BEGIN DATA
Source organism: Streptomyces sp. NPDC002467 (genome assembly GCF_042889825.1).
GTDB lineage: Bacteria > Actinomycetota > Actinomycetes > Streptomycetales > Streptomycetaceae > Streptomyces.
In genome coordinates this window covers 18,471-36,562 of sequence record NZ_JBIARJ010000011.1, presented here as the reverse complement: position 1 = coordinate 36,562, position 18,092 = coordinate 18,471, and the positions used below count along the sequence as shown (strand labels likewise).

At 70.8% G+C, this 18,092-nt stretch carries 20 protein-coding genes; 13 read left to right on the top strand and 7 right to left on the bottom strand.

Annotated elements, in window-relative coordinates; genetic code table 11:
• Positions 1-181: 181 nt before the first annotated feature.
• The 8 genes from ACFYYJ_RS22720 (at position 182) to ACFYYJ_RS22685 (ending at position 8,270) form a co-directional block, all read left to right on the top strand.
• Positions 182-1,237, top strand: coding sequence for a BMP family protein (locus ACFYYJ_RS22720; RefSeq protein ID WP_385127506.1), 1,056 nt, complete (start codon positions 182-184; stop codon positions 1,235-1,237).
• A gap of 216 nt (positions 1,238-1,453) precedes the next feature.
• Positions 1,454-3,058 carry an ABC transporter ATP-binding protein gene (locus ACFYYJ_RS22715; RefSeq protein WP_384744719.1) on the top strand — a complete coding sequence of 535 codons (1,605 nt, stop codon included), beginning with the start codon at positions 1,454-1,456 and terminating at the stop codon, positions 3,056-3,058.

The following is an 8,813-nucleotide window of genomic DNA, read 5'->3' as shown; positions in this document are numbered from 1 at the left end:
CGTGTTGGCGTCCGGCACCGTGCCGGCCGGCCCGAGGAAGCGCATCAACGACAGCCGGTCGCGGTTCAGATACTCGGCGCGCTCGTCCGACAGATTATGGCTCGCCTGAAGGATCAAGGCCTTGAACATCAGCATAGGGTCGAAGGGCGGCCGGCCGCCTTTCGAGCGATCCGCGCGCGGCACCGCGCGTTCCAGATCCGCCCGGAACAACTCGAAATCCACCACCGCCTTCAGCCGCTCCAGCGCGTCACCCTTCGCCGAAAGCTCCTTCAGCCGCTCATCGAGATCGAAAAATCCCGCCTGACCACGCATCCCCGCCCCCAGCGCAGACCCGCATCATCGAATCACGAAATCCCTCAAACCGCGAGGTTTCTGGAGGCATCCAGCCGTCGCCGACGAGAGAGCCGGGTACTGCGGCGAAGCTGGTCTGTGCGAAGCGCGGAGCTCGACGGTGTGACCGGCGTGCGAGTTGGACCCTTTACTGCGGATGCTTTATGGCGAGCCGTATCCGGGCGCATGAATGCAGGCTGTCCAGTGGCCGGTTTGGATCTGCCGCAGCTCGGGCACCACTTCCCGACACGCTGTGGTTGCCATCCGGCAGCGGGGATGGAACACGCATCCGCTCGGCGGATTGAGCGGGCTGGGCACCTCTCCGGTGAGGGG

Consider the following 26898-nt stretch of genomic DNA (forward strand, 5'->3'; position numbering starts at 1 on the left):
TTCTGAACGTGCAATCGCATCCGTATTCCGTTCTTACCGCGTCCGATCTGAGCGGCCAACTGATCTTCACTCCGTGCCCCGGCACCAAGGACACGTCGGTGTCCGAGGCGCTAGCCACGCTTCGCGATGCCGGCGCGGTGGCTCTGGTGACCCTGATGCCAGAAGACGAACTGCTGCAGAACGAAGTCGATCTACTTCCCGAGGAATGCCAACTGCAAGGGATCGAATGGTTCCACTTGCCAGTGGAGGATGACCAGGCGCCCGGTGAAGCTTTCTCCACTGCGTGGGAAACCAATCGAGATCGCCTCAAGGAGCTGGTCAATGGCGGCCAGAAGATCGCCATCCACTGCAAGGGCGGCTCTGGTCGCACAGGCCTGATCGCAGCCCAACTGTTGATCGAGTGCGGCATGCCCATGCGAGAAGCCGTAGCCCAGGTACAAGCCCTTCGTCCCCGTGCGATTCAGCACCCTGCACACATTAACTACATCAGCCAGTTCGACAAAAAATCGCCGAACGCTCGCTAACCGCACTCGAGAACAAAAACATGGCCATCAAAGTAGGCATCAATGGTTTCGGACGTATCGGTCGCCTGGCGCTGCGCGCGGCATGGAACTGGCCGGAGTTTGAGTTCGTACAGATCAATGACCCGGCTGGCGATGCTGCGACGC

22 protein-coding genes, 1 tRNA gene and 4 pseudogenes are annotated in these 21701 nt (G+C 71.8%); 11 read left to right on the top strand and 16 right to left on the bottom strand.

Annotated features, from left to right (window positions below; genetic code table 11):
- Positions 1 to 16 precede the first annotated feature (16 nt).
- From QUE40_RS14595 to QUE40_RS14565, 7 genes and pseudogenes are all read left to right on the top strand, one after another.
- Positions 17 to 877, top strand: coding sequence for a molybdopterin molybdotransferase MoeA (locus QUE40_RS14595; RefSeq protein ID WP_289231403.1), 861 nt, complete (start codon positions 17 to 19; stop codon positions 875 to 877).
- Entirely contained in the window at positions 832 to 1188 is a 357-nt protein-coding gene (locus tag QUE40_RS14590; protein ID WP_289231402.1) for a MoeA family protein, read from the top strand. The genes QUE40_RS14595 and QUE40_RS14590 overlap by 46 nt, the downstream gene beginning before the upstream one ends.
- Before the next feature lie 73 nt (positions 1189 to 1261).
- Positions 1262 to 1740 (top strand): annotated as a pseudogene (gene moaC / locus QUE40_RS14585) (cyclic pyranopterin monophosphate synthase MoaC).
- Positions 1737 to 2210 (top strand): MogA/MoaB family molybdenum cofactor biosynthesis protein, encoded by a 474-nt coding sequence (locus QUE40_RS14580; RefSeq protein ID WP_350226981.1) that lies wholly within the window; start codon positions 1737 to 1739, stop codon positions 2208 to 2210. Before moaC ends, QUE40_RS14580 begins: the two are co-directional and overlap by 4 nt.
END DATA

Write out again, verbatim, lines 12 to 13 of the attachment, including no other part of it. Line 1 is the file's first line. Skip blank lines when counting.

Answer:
CGTGTTGGCGTCCGGCACCGTGCCGGCCGGCCCGAGGAAGCGCATCAACGACAGCCGGTCGCGGTTCAGATACTCGGCGCGCTCGTCCGACAGATTATGGCTCGCCTGAAGGATCAAGGCCTTGAACATCAGCATAGGGTCGAAGGGCGGCCGGCCGCCTTTCGAGCGATCCGCGCGCGGCACCGCGCGTTCCAGATCCGCCCGGAACAACTCGAAATCCACCACCGCCTTCAGCCGCTCCAGCGCGTCACCCTTCGCCGAAAGCTCCTTCAGCCGCTCATCGAGATCGAAAAATCCCGCCTGACCACGCATCCCCGCCCCCAGCGCAGACCCGCATCATCGAATCACGAAATCCCTCAAACCGCGAGGTTTCTGGAGGCATCCAGCCGTCGCCGACGAGAGAGCCGGGTACTGCGGCGAAGCTGGTCTGTGCGAAGCGCGGAGCTCGACGGTGTGACCGGCGTGCGAGTTGGACCCTTTACTGCGGATGCTTTATGGCGAGCCGTATCCGGGCGCATGAATGCAGGCTGTCCAGTGGCCGGTTTGGATCTGCCGCAGCTCGGGCACCACTTCCCGACACGCTGTGGTTGCCATCCGGCAGCGGGGATGGAACACGCATCCGCTCGGCGGATTGAGCGGGCTGGGCACCTCTCCGGTGAGGGG

Consider the following 26898-nt stretch of genomic DNA (forward strand, 5'->3'; position numbering starts at 1 on the left):